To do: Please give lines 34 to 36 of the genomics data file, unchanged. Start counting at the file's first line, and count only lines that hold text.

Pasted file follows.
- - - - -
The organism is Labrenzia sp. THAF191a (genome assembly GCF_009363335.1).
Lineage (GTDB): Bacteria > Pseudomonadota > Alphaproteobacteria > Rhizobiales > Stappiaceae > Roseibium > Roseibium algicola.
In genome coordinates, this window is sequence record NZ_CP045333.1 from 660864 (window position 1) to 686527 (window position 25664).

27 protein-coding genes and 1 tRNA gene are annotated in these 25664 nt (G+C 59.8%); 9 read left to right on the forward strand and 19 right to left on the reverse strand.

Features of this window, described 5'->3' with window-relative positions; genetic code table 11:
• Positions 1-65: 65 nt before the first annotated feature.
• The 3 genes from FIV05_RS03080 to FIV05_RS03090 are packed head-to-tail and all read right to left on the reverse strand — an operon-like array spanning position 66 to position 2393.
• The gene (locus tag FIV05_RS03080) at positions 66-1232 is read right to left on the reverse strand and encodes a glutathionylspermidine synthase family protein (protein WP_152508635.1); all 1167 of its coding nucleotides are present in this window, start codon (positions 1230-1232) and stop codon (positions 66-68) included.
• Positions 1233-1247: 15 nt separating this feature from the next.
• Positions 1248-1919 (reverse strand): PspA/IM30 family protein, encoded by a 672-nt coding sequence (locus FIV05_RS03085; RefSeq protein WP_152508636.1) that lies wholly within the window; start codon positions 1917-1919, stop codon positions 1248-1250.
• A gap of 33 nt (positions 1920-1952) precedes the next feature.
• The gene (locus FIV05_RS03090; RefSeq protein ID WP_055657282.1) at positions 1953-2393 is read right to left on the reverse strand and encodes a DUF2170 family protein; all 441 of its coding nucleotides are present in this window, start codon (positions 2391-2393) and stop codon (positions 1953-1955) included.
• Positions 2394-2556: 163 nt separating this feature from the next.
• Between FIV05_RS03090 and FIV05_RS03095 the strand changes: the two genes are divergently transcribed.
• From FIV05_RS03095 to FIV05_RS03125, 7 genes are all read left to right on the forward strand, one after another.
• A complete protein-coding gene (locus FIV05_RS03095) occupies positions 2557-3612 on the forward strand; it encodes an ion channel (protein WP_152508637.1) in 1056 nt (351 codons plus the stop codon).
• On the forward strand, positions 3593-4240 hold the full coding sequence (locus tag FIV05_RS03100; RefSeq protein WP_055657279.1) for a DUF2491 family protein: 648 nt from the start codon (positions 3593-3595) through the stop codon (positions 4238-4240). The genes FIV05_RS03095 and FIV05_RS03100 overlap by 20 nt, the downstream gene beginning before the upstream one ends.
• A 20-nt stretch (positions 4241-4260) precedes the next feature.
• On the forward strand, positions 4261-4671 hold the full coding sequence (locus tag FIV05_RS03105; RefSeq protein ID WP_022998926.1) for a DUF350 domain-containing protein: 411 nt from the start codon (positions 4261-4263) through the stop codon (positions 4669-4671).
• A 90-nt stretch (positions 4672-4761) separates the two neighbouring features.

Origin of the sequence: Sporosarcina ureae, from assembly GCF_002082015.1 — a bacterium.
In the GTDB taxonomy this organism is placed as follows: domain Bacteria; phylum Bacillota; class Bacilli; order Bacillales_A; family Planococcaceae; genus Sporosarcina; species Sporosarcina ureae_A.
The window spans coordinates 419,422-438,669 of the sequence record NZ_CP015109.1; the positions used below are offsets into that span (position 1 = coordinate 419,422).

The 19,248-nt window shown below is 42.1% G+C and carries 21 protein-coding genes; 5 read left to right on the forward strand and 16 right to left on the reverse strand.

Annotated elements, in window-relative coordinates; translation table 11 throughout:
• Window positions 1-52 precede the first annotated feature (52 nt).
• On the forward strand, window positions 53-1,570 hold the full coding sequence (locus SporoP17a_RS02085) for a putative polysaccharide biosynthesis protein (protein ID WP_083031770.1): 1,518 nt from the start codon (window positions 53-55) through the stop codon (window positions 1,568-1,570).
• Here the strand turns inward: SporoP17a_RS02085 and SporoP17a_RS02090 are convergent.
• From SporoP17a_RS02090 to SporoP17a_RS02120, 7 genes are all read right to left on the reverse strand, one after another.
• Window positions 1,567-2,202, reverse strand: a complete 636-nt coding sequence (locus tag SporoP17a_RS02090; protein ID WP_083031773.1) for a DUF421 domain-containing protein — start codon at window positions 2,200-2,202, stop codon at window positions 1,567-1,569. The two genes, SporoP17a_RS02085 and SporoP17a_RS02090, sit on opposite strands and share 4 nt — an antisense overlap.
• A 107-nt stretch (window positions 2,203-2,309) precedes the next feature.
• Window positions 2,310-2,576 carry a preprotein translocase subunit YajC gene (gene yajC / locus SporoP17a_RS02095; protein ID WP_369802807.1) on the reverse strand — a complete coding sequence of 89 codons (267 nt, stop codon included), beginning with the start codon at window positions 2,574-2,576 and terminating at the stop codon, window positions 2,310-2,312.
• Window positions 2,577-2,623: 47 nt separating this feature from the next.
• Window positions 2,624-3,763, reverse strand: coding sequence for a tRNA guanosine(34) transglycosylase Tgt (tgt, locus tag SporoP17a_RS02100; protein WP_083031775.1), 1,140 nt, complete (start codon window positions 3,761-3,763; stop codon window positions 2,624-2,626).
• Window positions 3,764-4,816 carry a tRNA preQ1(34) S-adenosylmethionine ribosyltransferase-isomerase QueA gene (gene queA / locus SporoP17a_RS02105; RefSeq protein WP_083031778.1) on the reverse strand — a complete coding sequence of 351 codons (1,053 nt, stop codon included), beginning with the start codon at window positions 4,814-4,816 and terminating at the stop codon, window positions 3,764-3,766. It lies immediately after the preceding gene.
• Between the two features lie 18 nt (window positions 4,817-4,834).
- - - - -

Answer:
• Window positions 2,624-3,763, reverse strand: coding sequence for a tRNA guanosine(34) transglycosylase Tgt (tgt, locus tag SporoP17a_RS02100; protein WP_083031775.1), 1,140 nt, complete (start codon window positions 3,761-3,763; stop codon window positions 2,624-2,626).
• Window positions 3,764-4,816 carry a tRNA preQ1(34) S-adenosylmethionine ribosyltransferase-isomerase QueA gene (gene queA / locus SporoP17a_RS02105; RefSeq protein WP_083031778.1) on the reverse strand — a complete coding sequence of 351 codons (1,053 nt, stop codon included), beginning with the start codon at window positions 4,814-4,816 and terminating at the stop codon, window positions 3,764-3,766. It lies immediately after the preceding gene.
• Between the two features lie 18 nt (window positions 4,817-4,834).